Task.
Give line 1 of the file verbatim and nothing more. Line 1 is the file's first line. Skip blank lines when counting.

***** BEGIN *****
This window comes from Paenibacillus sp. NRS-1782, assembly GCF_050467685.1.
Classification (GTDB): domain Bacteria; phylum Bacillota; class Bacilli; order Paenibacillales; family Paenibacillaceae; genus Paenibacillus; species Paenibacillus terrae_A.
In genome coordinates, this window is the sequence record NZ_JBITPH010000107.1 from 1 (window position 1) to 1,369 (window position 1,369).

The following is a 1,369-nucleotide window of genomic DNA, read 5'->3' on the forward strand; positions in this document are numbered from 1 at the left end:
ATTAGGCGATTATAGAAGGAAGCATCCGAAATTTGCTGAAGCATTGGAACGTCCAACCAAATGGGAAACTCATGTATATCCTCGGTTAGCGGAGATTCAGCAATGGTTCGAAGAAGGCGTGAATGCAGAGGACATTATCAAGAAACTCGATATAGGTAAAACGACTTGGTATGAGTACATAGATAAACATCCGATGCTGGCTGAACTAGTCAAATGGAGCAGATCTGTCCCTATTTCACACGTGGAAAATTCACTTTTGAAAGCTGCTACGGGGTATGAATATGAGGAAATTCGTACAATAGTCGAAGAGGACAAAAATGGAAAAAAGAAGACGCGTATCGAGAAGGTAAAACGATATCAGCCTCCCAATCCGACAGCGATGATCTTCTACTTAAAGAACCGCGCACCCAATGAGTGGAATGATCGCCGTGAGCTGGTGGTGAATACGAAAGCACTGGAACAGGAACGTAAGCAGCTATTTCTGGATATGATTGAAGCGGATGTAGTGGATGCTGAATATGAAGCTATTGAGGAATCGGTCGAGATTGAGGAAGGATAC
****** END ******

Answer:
This window comes from Paenibacillus sp. NRS-1782, assembly GCF_050467685.1.